Fail. Fall. Frail. Flail. Flounder. Fizzle. Flop.
What does it mean to fail together?
In ethnographic collaboration there are lots of places to flail, fall, and fail. We can disappoint our interlocutors, and we can crash with them. Failed collaborations may manifest in dysfunction, dissonance, discord. Or they may result in relationships severed and withered: broken people and broken projects. Failure feels rotten all around because it is affectively tied to fear and ambivalence; it lingers as the abandoned project that never managed to thrive. Failure can strike when communication and aesthetics are at odds, occurring at any moment or through many moments.
Yet failure can be choreographed in better and worse ways. Jack Halberstam (2011) writes about the queer art of failure: an ability to embrace the nonprogressive, nonreproductive, and nonteleological narrative of human endeavor. That there is an art to failure is an often-eclipsed truth. If we leave behind the conceits of intentionality and certain acts of creation, we may be freed to revel in failure: to dig into and play in the disarray. Our horizons of composition might alternately aim for sweeping or infinitesimal attentions to the ethnographic worlds we inhabit. But we can also arrange ourselves to appreciate the utterly forgettable, the botched attempts and the fuck-ups. It is possible to design for failure, like an engineer who builds a bridge not to stand forever, but to fall well when it does (for it surely will).
Working together means that we are able to share the glory, but a failed collaboration also allows us to share the blame. Failing with others may be more tolerable because it spreads the pain more evenly. Perhaps the condition of shared risk—suffering failure together—makes collaboration a more caring endeavor. Collaborative failure can transpire when the work ceases to generate new knowledge or sustain interest. The affective costs of failure may also be so high that we allow dysfunction to continue in projects that were never meant to be: a collective refusal to pull the plug. When a collective fails to communicate or to inspire, or when a collective ceases to want to work together, is that an indicator that the collaboration has become terminal? Maybe.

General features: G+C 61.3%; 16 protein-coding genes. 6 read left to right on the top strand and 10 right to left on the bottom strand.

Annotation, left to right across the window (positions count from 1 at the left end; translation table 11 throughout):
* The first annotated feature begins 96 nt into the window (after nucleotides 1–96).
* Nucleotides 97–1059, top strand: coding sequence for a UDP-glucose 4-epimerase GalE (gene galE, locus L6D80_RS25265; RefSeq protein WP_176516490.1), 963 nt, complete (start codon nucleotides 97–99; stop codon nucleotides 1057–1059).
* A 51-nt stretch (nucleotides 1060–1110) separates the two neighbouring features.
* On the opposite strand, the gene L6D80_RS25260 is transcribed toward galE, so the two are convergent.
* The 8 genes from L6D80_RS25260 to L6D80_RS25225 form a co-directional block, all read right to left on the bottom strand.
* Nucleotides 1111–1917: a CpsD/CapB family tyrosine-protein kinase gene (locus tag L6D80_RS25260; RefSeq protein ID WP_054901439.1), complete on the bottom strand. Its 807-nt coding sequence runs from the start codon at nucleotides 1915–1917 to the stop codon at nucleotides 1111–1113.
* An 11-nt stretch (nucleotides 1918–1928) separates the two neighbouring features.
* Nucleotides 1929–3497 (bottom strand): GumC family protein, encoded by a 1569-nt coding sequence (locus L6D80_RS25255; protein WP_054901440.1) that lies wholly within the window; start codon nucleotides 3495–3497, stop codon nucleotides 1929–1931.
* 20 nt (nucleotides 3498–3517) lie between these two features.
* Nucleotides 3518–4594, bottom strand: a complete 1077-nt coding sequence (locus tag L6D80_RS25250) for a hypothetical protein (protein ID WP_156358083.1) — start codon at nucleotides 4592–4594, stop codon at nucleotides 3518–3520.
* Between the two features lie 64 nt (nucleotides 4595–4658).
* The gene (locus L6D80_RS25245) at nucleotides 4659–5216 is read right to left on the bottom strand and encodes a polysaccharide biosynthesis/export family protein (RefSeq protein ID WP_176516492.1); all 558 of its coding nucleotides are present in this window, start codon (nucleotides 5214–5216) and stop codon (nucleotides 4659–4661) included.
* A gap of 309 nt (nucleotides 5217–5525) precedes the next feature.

What is considered a failure in one setting may be a success in another; failure can be measured from within or without. What is a failure for the anthropologist could just as easily be a success for the subject, and vice versa. When an anthropologist mourned the fact that his informants on the reservation no longer danced as they had in the past, Vine Deloria, Jr. (1988) critiqued him for failing to realize that cultural change occurred among Native people. Who decides what marks failure? It may, after all, be a way to sabotage the status quo, to refuse an accepted social order.
Success and failure may appear at opposite ends of a pendulum but in practice they converge. Failing to behave, failing to succeed, failing to perform the normative or the expected—these are all potentially defiant acts of failure. What is perceived as failure by some may signal political or social subversions for others; in collaboration these distinctions can become more vivid and take on different kinds of lives. Failing to adhere to conventions certainly gives us space to explore, to innovate and to generate alternatives to the usual state of things.
The paradox of failure is that we can only fail if we strive to do. To fail is to set a goal, to act, and to aspire. Failure marks initiative and courage, as well as action, ambition, and intent. At times, it involves succeeding in just the opposite of what was intended. Preconditions for failure include progress, change, desire, and expectation. Failure is a process of enduring trials and trying anew.
Deloria, Vine, Jr. 1988. Custer Died for Your Sins: An Indian Manifesto. Norman: University of Oklahoma Press. Originally published in 1969.
Halberstam, Judith [Jack]. 2011. The Queer Art of Failure. Durham, N.C.: Duke University Press.